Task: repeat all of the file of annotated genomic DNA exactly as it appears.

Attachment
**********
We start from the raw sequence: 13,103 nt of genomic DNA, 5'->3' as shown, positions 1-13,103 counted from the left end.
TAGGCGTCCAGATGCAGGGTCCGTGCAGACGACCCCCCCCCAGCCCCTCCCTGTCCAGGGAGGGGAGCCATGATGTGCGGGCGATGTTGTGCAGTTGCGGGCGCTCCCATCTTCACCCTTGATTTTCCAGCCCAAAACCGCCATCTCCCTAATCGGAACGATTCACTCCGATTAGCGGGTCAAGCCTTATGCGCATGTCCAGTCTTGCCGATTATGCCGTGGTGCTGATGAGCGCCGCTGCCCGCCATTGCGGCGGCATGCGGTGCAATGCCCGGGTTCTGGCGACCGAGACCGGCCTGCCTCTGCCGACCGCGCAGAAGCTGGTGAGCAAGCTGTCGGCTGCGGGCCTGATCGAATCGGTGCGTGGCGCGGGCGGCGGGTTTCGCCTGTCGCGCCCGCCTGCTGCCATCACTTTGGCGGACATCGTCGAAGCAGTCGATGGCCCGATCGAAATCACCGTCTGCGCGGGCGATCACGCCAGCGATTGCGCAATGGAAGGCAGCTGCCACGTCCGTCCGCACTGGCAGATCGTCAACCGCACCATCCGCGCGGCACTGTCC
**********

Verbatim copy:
We start from the raw sequence: 13,103 nt of genomic DNA, 5'->3' as shown, positions 1-13,103 counted from the left end.
TAGGCGTCCAGATGCAGGGTCCGTGCAGACGACCCCCCCCCAGCCCCTCCCTGTCCAGGGAGGGGAGCCATGATGTGCGGGCGATGTTGTGCAGTTGCGGGCGCTCCCATCTTCACCCTTGATTTTCCAGCCCAAAACCGCCATCTCCCTAATCGGAACGATTCACTCCGATTAGCGGGTCAAGCCTTATGCGCATGTCCAGTCTTGCCGATTATGCCGTGGTGCTGATGAGCGCCGCTGCCCGCCATTGCGGCGGCATGCGGTGCAATGCCCGGGTTCTGGCGACCGAGACCGGCCTGCCTCTGCCGACCGCGCAGAAGCTGGTGAGCAAGCTGTCGGCTGCGGGCCTGATCGAATCGGTGCGTGGCGCGGGCGGCGGGTTTCGCCTGTCGCGCCCGCCTGCTGCCATCACTTTGGCGGACATCGTCGAAGCAGTCGATGGCCCGATCGAAATCACCGTCTGCGCGGGCGATCACGCCAGCGATTGCGCAATGGAAGGCAGCTGCCACGTCCGTCCGCACTGGCAGATCGTCAACCGCACCATCCGCGCGGCACTGTCC